Several years ago, Dan Edmunds, a diplomat with the American Psychotherapy Association, said, “One of the most destructive problems is the breakdown of community, and it is this breakdown that has often led to collapse of people. Although we are many around us, we are alone.
For decades, a major source of community for many Americans has been their local place of worship. Although the participants may have had varying degrees of commitment to living their faith, they came together to enjoy fellowship with each other as they passed through the stages of life – from childhood to the eventual end. of life.
Unfortunately, fewer Americans are taking advantage of this community these days, and we are worse off as a nation. While there may be many people who come in and out of our lives, fewer have the deep and lasting connections that develop within a religious body. As a result, Americans are more alone than ever.
A few weeks ago, a new Marist poll found that while 54% of Americans still believe in the “God of the Bible,” they are increasingly avoiding church services — and the numbers are even worse for younger generations.
This is the result of downward trickling as religious attendance declined with each passing generation. As Daniel Cox, director of the Survey Center on American Life, writes, “Millennials and Gen Z parents have done less to encourage regular attendance at formal worship services and mold religious behaviors in their children than previous generations.”
As said, values are caught, not taught, and Millennials and Gen Z are seeing the lack of engagement from those older than them and following their example. As a result, the rising generation feels increasingly isolated.
While a slim majority still claim to believe in the God of the Bible, their lack of connection to a local religious body has profound consequences not only for themselves but also for our society as a whole.
Compared to those who rarely attend religious services or do not attend at all, worshipers are more actively involved in their community and have stronger social connections with others. Is it any wonder that the erosion of civility and our social fabric began to occur when attendance at weekly services became more of a cafeteria option rather than a priority?
Lockdowns have killed people’s relationships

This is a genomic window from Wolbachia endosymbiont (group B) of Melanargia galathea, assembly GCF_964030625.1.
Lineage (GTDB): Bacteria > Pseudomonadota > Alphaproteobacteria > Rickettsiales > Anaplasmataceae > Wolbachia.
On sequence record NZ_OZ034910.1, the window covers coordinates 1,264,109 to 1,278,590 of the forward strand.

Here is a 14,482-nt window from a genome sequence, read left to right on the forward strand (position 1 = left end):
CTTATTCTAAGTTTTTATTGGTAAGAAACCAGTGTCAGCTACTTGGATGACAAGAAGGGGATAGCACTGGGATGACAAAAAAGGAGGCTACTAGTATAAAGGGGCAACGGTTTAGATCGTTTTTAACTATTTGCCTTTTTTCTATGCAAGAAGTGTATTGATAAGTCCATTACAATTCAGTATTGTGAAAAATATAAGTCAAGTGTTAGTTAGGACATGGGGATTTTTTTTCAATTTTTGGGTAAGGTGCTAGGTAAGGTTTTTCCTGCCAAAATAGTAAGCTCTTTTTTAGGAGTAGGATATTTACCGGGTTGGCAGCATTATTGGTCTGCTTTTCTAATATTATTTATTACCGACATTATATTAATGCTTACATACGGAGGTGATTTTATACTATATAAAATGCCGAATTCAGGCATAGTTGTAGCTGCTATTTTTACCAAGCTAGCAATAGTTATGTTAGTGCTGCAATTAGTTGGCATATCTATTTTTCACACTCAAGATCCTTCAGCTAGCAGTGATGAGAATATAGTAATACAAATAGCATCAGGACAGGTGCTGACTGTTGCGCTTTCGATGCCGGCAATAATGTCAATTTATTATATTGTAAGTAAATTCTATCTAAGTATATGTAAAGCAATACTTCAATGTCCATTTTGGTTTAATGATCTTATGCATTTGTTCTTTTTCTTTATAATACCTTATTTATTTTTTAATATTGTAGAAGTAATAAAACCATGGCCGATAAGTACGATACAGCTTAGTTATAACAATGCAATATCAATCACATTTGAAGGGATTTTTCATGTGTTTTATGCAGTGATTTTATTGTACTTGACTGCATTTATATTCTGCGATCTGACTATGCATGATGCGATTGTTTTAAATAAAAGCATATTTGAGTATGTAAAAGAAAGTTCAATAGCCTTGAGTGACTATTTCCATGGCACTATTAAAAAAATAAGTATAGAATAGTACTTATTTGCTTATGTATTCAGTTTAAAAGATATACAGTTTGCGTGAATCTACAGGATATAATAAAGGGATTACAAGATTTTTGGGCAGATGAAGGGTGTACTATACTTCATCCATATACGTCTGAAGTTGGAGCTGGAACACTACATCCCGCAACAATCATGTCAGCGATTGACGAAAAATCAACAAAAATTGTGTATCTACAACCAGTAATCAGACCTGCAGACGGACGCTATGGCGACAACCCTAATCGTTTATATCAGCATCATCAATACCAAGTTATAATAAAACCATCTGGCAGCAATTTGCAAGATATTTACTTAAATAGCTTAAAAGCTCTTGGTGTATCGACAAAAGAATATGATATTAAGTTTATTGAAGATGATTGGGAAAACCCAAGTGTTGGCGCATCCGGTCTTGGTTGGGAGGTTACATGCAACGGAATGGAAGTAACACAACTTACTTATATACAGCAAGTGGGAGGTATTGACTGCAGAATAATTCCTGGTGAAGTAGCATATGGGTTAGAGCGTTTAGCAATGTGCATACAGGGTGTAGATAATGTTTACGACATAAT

This has been exacerbated by Covid-19, as many places of worship have chosen to stream their services online. This means that many might try to worship and watch the sermon in solitude without ever having to connect with others as part of a church body. While video streaming may have provided a new avenue for people to receive religious instruction, it has also created concurrent, unstated religious isolation.
Without a rock such as a local religious body to stand on, we have seen more and more people become morally, emotionally and physically adrift – something we see playing out daily across the country. Moreover, with the loss of commitment to a religious body comes the loss of a vital institution that has always been a source of connection with others.
America was built on civic groups and other associations, such as attending church services. It is these associations that Alexis de Tocqueville observed “form a society”, and in their absence, society disintegrates into individualism, moral confusion and silos of separatism.
Adoring alone becomes not adoring
But on the bright side, Michael Conte, a Marist investigator, said:[Americans] continue to regard their religious affiliation as a key element of their personal identity”. Many Americans still consider their families, religious teachings, and religious leaders to be primary sources of moral guidance — in fact, 7 in 10 survey respondents said America would be better off if we prayed more.
Noted sociologist Robert Putnam observed that we “played alone” more often in America as civic association began to decline. To worship alone would be a sad corollary.
If we want to restore community in America, one of the first places to start is to get people back into places of worship, instead of watching or not attending sermons on television. Such community changes the shape and form of our social priorities and focus – from self to selflessness – as we become connected to others in the common bond of faith.
Such a vibrant and renewed community will bring restoration from our current fragmented state and bring us together again for the common good – for us and society. It would be soulcraft in its most important form, and the kind of regeneration that our country desperately needs.
Tim Goeglein is vice president of government and external relations at Focus on the Family in Washington DC.